U.N. rights chief calls on Japan to come clean on sex slavery
Published : 2014-09-01 20:50
Updated : 2014-09-01 20:50
GENEVA (Yonhap) ― Wrapping up her six years of work as U.N. human rights chief, Navi Pillay spared no words in demanding that Japan come clean on its wartime sexual enslavement of Korean and other Asian women.
She urged Tokyo to take “immediate and effective legislative and administrative measures to ensure that every allegation of sexual slavery is investigated.”
“As I near the end of my mandate, I am deeply saddened to see that little progress has been made and victims of this crime have been passing away without realizing their rights to justice and reparation,” she said in a farewell interview in writing with Yonhap News Agency last week. She is retiring on Monday after serving as the U.N. high commissioner for human rights since 2008.
More than 200,000 women, mainly from Korea but also China, Taiwan, and other Asian countries, were forced to serve as sex slaves for Japanese troops during World War II. Victims are euphemistically called “comfort women.”
Known for her tireless efforts to fight against discrimination and human rights violations, Pillay said the comfort women issue has been of deep concern to her both personally and officially.
She stressed the importance of bringing those responsible for crimes against humanity to justice.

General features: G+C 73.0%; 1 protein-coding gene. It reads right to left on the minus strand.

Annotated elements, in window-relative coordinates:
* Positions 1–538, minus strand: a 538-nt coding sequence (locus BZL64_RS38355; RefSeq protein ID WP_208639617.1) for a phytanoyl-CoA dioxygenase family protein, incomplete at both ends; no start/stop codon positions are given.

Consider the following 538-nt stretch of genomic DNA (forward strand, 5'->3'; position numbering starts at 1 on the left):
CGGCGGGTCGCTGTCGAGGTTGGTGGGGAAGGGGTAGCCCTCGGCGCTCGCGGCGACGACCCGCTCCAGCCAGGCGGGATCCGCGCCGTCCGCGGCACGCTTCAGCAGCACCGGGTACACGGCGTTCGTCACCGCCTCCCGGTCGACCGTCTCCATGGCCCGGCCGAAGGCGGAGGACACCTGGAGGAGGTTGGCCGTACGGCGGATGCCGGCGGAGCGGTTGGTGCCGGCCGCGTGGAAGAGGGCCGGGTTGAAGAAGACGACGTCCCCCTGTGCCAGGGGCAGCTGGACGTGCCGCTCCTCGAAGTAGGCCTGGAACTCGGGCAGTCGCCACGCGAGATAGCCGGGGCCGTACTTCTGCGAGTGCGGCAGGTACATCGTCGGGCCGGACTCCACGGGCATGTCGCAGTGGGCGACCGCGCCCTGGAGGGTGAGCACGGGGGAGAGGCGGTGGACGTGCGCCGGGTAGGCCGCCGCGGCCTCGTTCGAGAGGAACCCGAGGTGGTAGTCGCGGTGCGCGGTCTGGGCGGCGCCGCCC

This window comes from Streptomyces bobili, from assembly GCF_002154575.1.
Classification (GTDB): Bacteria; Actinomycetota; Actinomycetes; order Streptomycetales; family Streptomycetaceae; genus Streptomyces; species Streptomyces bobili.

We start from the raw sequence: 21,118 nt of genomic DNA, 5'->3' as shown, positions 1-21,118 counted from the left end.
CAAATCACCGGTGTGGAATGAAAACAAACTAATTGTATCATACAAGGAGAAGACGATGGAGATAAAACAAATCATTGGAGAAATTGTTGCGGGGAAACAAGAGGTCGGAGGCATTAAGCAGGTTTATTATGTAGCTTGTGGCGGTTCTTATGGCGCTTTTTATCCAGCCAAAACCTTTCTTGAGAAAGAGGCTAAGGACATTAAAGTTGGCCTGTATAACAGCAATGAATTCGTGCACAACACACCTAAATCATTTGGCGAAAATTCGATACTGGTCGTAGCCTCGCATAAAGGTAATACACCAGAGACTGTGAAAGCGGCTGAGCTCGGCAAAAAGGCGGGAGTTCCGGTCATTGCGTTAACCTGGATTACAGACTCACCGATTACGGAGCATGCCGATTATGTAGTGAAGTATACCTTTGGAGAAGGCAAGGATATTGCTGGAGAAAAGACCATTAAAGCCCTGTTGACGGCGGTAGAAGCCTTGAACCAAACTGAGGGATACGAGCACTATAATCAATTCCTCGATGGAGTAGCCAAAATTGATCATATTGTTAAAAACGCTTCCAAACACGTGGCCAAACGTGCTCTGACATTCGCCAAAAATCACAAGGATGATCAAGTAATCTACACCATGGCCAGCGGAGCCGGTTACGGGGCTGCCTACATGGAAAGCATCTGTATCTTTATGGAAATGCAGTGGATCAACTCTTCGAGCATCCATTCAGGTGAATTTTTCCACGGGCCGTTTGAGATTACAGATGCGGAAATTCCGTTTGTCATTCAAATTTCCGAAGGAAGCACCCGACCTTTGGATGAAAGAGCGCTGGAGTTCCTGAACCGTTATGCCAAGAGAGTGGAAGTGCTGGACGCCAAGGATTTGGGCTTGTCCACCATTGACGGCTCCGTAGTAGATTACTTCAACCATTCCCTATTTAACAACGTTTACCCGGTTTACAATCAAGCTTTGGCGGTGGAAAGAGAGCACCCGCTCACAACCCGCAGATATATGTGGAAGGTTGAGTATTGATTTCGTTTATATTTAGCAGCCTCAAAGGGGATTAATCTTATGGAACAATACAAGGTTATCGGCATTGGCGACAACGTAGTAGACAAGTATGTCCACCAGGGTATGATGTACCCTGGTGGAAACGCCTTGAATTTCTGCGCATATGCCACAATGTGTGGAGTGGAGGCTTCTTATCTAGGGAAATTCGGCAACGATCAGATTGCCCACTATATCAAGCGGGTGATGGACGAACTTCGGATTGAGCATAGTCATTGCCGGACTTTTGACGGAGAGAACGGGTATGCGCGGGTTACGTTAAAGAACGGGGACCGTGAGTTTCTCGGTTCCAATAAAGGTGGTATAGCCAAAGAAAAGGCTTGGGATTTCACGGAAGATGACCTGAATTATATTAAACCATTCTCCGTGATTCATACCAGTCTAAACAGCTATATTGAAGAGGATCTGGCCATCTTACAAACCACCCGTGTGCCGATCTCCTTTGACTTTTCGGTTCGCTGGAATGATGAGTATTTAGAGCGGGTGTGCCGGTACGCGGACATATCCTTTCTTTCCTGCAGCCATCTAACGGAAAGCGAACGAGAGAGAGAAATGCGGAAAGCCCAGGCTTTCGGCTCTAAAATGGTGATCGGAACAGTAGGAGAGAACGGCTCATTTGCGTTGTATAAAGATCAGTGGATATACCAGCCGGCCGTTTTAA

“Perpetrators must be prosecuted,” she said. “It is extremely important to ensure that victims and their families have access to justice and reparations and that all available evidence is disclosed.”
She added that education in Japan regarding the matter would be also important.
On North Korea, Pillay said work needs to continue to improve human rights conditions there.
The Commission of Inquiry’s report on the problem, released in March, should be the beginning of a process, not the end, she said.
The fruit of a yearlong probe by the ad-hoc U.N. organization, the document accused North Korea’s leadership of committing “systematic, widespread and grave violations of human rights.”
The COI report, she said, has brought new momentum to efforts to tackle the human rights situation in the communist nation.
“I am sure my successor and Member States (of the U.N. Human Rights Council) will not let this drop, including in the (U.N.) Security Council,” she said.
While honorably retiring, she said there are many unresolved challenges to improving human rights around the world.
Among a number of things, she said, are the “shrinking space for civil society” in many countries and the lack of thorough early warning systems in the international community.
“I am increasingly concerned about the situation of human rights defenders and activists,” she said. “States have an obligation to ensure that these individuals are able to carry on their important work without fear of reprisals and without being hampered by ill-defined legal and administrative obstacles.”